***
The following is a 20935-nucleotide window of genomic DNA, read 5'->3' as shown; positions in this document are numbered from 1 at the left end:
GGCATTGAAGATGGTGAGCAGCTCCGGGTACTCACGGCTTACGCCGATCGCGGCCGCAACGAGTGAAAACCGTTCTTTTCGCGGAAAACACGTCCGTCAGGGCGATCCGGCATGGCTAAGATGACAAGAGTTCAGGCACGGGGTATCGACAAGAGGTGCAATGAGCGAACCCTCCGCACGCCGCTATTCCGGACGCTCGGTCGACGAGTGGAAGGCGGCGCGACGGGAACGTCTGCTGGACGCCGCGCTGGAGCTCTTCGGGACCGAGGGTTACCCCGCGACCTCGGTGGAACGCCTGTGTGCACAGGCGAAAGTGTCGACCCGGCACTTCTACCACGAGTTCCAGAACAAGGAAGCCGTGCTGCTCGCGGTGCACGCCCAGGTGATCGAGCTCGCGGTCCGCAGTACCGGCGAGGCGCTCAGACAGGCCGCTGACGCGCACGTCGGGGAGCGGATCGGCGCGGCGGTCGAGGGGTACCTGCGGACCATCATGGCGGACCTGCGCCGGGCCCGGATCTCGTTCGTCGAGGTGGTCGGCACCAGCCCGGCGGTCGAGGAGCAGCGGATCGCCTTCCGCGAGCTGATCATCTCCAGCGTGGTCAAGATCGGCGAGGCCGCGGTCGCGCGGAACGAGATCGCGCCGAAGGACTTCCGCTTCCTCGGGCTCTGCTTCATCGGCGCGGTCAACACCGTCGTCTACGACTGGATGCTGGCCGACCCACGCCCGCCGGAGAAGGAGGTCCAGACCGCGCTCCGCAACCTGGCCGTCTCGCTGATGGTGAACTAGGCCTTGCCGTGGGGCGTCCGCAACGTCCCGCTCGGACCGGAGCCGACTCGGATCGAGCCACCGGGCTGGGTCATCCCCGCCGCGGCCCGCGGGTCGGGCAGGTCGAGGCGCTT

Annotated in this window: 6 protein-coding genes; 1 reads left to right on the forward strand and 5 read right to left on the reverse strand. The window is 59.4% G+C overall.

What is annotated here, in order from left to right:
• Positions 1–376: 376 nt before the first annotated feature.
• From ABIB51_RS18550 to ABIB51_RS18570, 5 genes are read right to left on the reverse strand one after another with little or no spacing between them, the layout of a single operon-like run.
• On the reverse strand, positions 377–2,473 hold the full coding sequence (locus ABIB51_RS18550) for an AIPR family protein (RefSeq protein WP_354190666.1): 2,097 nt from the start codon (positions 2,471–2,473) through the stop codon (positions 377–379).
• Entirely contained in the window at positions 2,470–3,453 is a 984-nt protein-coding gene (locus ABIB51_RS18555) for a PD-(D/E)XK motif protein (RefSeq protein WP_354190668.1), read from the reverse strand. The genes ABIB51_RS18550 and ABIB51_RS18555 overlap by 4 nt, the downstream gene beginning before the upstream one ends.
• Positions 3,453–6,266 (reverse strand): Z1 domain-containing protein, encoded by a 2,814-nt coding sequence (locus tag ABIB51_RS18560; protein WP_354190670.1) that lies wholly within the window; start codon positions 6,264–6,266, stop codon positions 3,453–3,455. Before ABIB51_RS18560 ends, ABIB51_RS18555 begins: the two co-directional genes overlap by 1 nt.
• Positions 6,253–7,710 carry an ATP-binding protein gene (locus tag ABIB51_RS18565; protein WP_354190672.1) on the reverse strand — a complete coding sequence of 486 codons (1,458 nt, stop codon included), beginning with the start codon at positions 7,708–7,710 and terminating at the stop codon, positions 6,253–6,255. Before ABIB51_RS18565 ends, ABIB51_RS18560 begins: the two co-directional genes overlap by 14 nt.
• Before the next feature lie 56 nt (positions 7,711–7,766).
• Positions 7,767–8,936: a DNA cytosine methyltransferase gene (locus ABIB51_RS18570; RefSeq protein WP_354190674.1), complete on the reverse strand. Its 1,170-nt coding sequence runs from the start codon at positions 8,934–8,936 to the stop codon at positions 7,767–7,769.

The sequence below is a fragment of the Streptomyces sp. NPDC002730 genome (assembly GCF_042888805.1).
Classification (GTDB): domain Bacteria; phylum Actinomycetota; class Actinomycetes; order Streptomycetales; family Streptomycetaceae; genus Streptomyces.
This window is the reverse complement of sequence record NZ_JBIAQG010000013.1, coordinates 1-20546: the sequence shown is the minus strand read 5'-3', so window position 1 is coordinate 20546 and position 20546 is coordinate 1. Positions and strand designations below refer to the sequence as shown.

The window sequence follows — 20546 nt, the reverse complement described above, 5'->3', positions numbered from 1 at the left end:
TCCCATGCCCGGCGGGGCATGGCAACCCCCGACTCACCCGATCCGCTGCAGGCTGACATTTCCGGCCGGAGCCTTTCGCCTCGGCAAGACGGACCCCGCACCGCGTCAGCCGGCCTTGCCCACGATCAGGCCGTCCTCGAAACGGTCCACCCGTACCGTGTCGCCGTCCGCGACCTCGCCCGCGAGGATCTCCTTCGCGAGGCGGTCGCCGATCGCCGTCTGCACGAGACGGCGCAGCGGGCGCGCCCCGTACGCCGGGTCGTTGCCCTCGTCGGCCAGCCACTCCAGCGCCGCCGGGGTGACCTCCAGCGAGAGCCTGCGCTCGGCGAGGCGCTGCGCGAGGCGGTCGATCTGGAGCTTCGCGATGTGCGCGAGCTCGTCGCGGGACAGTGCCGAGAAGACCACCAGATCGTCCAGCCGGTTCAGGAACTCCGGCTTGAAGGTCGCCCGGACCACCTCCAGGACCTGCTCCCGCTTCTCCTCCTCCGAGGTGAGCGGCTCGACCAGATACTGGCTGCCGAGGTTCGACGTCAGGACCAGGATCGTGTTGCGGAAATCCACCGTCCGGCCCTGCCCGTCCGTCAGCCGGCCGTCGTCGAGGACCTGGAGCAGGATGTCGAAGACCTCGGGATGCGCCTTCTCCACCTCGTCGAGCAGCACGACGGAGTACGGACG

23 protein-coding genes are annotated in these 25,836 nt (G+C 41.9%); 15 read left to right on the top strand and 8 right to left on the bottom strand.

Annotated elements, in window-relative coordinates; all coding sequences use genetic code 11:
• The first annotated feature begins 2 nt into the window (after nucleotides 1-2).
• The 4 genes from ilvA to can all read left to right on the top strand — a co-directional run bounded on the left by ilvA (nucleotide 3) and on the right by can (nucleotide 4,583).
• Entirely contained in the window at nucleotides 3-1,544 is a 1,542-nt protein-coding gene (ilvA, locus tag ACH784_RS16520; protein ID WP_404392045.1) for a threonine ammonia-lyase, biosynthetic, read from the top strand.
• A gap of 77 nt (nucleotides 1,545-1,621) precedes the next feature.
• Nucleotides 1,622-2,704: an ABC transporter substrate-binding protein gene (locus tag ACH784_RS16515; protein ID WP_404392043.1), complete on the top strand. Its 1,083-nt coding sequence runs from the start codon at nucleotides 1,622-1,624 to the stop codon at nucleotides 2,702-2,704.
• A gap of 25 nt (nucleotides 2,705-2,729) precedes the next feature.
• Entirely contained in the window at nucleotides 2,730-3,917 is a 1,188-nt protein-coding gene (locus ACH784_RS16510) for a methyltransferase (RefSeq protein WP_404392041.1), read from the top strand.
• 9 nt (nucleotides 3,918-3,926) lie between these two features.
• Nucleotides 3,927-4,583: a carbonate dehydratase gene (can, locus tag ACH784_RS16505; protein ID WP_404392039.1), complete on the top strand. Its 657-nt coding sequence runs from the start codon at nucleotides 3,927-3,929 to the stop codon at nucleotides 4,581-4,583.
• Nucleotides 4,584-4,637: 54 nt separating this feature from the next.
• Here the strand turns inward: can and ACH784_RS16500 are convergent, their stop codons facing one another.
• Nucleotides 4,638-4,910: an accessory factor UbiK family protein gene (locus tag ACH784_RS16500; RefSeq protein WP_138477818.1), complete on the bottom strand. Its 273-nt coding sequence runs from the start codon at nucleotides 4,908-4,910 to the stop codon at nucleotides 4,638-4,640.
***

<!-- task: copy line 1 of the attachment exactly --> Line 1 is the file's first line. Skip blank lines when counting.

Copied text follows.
The following is a 20935-nucleotide window of genomic DNA, read 5'->3' as shown; positions in this document are numbered from 1 at the left end: